Could sleep hold the key to beating dementia?

Could sleep hold the key to beating dementia?

Individuals who sleep for the recommended eight hours every night could be at a lower risk of developing dementia than those who fail to get enough rest, new research has claimed.

A study carried out by scientists at Warwick University has suggested that people who are awake for most of the night have a reduced ability to carry out everyday tasks, while their memory is also affected.

Researchers stated that sleeping for a full eight hours every night can have a significant impact on the brain's function. However, too much shut-eye could have a similarly detrimental effect.

As part of the study, the team analysed data from 3,968 men and 4,821 women. Conclusions revealed that sleep duration of six hours a night or under was associated with lower brain function scores in subjects aged between 50 and 64.

What's more, scientists discovered that those adults in the age 65-89 bracket also had lower scores if they slept for more than eight hours.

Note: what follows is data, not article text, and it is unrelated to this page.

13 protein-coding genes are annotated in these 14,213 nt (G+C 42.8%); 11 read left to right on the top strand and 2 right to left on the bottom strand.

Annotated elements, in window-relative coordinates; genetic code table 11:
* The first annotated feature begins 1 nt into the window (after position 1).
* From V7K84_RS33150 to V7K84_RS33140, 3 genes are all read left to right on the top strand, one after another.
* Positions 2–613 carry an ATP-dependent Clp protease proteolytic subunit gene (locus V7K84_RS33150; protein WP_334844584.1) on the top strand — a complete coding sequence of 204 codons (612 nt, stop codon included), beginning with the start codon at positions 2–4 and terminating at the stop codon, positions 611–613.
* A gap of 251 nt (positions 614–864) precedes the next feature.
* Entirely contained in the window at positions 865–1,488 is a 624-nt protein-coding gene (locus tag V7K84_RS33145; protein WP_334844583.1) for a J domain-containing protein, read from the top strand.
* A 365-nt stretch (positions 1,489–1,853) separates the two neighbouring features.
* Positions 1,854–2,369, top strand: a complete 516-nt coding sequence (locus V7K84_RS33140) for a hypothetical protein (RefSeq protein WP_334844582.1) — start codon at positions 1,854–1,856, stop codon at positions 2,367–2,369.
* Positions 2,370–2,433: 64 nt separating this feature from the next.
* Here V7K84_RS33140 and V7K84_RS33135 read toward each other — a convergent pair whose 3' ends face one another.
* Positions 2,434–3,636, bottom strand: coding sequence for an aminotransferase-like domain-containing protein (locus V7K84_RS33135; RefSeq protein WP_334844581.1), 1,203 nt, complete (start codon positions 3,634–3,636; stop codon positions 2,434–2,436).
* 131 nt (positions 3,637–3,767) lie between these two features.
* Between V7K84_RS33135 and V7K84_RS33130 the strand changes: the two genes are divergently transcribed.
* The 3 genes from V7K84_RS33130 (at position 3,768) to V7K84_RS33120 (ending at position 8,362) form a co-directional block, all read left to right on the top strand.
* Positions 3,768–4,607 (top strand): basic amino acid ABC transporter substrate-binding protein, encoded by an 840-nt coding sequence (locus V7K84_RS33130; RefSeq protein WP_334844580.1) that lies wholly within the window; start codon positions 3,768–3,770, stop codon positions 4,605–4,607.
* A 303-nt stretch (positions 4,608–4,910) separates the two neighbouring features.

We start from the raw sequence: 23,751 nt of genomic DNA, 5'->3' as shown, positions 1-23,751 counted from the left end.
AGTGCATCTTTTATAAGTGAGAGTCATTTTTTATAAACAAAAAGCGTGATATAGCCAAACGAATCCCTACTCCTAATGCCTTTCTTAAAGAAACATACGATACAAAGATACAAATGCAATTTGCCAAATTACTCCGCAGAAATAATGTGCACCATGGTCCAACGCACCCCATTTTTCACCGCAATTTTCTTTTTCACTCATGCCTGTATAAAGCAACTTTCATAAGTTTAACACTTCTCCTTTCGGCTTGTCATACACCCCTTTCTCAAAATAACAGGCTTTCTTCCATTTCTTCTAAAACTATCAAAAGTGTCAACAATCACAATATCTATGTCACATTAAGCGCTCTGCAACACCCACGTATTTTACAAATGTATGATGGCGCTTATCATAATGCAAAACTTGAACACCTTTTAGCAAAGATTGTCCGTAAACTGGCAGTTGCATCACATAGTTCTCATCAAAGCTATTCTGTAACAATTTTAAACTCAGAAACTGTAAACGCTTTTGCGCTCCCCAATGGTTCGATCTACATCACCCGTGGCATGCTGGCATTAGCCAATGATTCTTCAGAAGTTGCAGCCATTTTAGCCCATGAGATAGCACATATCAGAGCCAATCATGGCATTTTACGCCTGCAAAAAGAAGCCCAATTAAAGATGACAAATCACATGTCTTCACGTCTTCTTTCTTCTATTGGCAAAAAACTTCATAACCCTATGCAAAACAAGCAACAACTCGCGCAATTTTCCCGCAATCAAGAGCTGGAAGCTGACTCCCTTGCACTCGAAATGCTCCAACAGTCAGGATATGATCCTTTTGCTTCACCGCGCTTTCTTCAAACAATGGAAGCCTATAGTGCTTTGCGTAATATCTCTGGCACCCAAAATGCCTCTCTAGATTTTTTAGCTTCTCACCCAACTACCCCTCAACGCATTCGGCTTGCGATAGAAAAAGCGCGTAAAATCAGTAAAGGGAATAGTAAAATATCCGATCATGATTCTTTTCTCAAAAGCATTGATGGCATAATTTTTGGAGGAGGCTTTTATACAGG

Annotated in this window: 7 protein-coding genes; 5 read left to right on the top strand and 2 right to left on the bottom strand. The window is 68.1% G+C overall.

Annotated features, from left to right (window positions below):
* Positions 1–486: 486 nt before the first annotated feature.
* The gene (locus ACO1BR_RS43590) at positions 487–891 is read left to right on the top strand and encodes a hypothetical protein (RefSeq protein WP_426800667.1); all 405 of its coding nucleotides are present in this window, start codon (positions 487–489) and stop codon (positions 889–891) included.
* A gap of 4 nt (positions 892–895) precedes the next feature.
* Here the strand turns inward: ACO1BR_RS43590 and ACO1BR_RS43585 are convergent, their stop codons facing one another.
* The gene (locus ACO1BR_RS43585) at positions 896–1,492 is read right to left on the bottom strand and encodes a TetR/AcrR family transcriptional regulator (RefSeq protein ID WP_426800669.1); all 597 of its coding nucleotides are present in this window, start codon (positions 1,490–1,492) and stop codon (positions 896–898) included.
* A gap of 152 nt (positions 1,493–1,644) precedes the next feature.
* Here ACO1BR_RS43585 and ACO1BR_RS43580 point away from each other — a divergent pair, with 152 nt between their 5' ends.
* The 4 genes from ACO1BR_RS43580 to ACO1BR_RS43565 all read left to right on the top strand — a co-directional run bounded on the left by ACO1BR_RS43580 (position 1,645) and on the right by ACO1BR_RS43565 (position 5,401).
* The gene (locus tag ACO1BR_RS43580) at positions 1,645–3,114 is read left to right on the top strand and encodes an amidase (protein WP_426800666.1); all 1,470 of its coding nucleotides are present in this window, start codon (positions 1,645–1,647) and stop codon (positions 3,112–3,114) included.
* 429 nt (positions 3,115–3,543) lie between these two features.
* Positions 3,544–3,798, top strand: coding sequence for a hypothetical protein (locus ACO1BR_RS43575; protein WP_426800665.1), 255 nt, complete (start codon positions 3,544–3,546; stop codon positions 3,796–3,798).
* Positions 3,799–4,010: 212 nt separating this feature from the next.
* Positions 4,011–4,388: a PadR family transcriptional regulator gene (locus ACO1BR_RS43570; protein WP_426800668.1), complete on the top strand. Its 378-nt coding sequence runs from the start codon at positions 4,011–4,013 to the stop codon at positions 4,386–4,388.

While the research - published in the journal PLOS ONE - revealed sleep quality did not affect the brain function of younger individuals, the findings could have significant implications for older people.

Dr Michelle Miller, who led the study, said there was a notable relationship between sleep quality and brain function in over-65s.

She explained: "Six to eight hours of sleep per night is particularly important for optimum brain function.

"These results are consistent with our previous research, which showed that six to eight hours was optimal for physical health, including lowest risk of developing obesity, diabetes, heart disease and stroke."

Although the findings could encourage some older people to get more rest, other health experts have argued that more research needs to be carried out into the effects of a lack of sleep on brain function.

Dr Laura Phipps from Alzheimer's Research UK said although most people have felt the effects of a bad night's sleep, the study did not specifically look at dementia, therefore it is too soon to tell whether or not a lack of rest can lead to the condition.

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